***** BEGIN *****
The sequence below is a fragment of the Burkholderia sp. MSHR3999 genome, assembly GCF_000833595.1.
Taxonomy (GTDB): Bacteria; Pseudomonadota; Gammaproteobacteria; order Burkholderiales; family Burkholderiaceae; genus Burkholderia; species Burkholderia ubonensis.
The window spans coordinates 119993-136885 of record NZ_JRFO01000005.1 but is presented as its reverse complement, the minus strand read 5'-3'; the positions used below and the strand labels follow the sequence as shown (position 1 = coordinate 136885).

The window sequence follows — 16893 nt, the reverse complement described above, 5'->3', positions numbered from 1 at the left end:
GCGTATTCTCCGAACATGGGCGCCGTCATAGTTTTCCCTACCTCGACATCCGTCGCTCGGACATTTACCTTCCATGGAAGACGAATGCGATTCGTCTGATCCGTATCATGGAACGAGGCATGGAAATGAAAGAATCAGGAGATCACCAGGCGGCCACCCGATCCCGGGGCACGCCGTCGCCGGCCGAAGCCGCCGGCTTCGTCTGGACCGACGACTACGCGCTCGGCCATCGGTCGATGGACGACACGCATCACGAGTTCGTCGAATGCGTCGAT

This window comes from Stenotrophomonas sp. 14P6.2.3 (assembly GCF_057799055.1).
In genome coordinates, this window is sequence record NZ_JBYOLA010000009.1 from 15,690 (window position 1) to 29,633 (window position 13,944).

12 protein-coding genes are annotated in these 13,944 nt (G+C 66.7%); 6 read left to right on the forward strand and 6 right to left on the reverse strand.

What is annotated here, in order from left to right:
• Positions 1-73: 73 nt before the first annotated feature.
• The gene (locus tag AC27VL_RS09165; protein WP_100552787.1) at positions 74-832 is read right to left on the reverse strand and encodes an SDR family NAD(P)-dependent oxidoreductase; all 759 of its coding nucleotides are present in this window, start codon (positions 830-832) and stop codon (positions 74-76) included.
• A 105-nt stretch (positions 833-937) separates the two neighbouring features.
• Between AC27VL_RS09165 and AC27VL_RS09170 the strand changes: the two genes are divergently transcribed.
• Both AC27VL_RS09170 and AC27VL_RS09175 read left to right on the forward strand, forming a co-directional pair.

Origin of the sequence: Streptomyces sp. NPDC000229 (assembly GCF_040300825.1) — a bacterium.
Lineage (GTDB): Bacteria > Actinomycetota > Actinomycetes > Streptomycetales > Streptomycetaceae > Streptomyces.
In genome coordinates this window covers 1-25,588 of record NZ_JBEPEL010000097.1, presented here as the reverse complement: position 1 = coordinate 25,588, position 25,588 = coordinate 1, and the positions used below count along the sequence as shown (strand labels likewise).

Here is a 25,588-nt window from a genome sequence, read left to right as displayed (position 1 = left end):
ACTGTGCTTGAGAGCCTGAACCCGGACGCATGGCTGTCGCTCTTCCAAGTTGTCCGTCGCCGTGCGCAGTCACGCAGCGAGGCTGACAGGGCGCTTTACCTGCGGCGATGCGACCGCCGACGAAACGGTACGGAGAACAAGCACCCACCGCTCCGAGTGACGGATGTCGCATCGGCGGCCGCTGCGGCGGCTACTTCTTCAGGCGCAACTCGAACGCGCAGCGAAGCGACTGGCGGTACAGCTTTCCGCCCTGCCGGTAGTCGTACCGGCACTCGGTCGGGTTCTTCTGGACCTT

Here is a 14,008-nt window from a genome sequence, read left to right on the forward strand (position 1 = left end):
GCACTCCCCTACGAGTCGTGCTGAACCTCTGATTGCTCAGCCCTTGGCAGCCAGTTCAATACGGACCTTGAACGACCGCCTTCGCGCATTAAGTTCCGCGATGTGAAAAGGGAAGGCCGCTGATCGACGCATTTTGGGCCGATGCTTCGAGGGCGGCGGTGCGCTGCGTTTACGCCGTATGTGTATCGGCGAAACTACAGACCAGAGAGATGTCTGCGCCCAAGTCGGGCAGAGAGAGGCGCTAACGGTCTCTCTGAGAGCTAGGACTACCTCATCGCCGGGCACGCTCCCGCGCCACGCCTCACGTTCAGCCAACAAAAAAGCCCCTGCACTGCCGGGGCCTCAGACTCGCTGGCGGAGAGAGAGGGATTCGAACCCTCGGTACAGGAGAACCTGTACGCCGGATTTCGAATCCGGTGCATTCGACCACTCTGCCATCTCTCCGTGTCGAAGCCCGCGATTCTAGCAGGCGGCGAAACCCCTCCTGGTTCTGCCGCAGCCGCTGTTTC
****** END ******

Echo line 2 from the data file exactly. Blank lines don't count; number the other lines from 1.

Taxonomy (GTDB): Bacteria; Pseudomonadota; Gammaproteobacteria; order Burkholderiales; family Burkholderiaceae; genus Burkholderia; species Burkholderia ubonensis.